David WhishWilson

The Sawdust House by David Whish-Wilson

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April 2022, no. 441

In David Whish-Wilson’s new historical novel, The Sawdust House, it’s 1856 San Francisco, where the citizen-led Committee of Vigilance has convened to purge foreign undesirables from a city populace swollen beyond control by the gold rush. Of course, armed nativists ‘enthralled by their own performance’ are a common feature of U.S. history, from the Virginian lynch mobs of the late 1700s to that guy in the fuzzy Viking hat parading around the Capitol Building just last year. In an intriguing twist, however, the pitchforks are aimed this time at those ‘vermin from some hellish southern continent’, aka Australians, particularly a criminal element who congregate in a lawless quarter nicknamed Sydney-town.

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You wouldn’t envy any writer releasing a novel at the moment, due to the difficulties getting books in front of readers, yet recent UK statistics indicate a surge in crime fiction sales following the relaxing of lockdown restrictions and the reopening of bookshops. It’s hard to say whether the same optimistic reading of the crime fiction market in Australia holds true, though two new crime novels by début authors – Kyle Perry’s The Bluffs (Michael Joseph, $32.99 pb, 432 pp) and Katherine Firkin’s Sticks and Stones (Bantam, $32.99 pb, 392 pp) – appear to have well and truly jumped out of the blocks. And it’s fair to assume that, given the international commercial and critical success of Megan Goldin’s terrific début novel, The Escape Room, her new book, The Night Swim (Michael Joseph, $32.99 pb, 352 pp), will appeal to antipodean readers this winter.

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Some years ago, a crime-writing friend of mine was at a writer’s festival with Lee Child. After a few drinks, my friend asked Child how he’d gone about preparing to write his Jack Reacher novels. Child’s reply was something along the lines of not putting pen to paper before he’d spent six months reading all of the successful crime novels he could find, and before parsing out exactly what made them popular with readers. Once this was done, he sat down to write. The rest, of course, is history.

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True West by David Whish-Wilson

by
March 2020, no. 419

True West is the latest historical crime thriller from David Whish-Wilson, author of The Summons (2006), Perth (2013), The Coves (2018), and the Frank Swann series. True West is set in Western Australia in 1988, the time when Jack van Tongeren’s Australian Nationalist Movement (ANM) was papering the city with hundreds of thousands of racist posters, and when John Howard and Ian Sinclair were calling for a reduction in Asian immigration. True West ’s protagonist, seventeen-year-old Lee Southern, is on the run from the Knights, a Geraldton-based bikie gang whose marijuana plantation he torched in retaliation for his father’s murder.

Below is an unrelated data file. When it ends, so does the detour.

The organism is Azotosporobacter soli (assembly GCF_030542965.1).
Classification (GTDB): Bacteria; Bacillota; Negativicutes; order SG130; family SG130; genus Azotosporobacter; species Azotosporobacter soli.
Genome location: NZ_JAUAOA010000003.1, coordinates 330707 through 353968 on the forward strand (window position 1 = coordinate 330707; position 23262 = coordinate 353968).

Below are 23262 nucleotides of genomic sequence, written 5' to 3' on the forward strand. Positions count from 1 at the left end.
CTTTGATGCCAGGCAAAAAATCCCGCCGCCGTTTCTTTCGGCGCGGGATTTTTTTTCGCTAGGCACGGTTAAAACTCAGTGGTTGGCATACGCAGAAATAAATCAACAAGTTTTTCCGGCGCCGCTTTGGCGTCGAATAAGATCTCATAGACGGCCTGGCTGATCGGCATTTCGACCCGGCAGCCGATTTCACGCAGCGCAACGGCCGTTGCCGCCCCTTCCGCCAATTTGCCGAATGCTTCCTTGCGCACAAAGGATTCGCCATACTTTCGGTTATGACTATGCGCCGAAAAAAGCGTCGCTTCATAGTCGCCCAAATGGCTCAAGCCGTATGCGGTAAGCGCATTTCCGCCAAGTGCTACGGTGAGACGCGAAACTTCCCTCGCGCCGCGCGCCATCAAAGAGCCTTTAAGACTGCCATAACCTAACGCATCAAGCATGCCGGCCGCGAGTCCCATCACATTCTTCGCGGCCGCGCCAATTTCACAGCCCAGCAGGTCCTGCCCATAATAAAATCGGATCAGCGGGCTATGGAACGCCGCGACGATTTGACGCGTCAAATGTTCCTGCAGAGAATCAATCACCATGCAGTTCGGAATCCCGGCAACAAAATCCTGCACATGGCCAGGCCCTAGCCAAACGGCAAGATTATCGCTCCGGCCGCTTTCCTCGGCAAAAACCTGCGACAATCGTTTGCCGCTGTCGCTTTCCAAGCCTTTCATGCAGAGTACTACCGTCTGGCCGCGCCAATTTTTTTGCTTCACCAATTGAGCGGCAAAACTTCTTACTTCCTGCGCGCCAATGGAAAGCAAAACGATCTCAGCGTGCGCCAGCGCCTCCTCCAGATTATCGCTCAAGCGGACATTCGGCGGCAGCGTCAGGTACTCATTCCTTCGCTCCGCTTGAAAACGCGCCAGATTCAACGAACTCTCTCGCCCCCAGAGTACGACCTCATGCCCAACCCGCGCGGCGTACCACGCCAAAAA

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These are exciting times when the new normal for Australian crime fiction is strong domestic interest and sales, but also international attention in the form of Australian-only panels at overseas writers’ festivals, plus regular nominations and awards in Germany, the United States, and the United Kingdom. Whether this is a literary fad or sustainable in the long term – with Australian crime fiction becoming a recognisable ‘brand’ in the manner of Scandi-noir or Tartan-noir – will depend largely upon the sustained quality of the novels produced here.

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For the most part, the burgeoning 1980s nostalgia industry in Australia tends to overlook the fact that back then the states seemed to be engaged in a kind of Sheffield Shield ...

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News from the the Editor's Desk in the August issue of Australian Book Review.

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News from the the Editor's Desk in the September issue of Australian Book Review.

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For this reviewer, it’s been a long five years since the publication of Stephen Daisley’s Traitor (2010). The rightly acclaimed and award-winning début novel wrote of the terrors of war, and the life on the land of one irreparably damaged New Zealand soldier, David. As an exploration of the damage done to an ordinary and unappreciated man, the prose was ...

Rohan Wilson’s To Name Those Lost is a ferocious and brilliant sequel to his The Australian/Vogel’s Literary Award-winning début, The Roving Party (2011), which charted the murderous exploits of John Batman and his crew of cutthroats sent out on a punitive expedition to bring Tasmania’s northern Aborigines to heel, by way of terror and genocidal slaughter. The novel divided opinion: was it a realistic exploration of the dark past and birthing rites of the modern nation of Australia, or a gratuitous exercise in reproducing the trauma visited upon Tasmania’s indigenous population? Some Tasmanians may have tired of the representation of their bonny isle as a crucible of gothic violence and misery. Regardless, there is no denying the raw power and purity of intent of Wilson’s To Name Those Lost.

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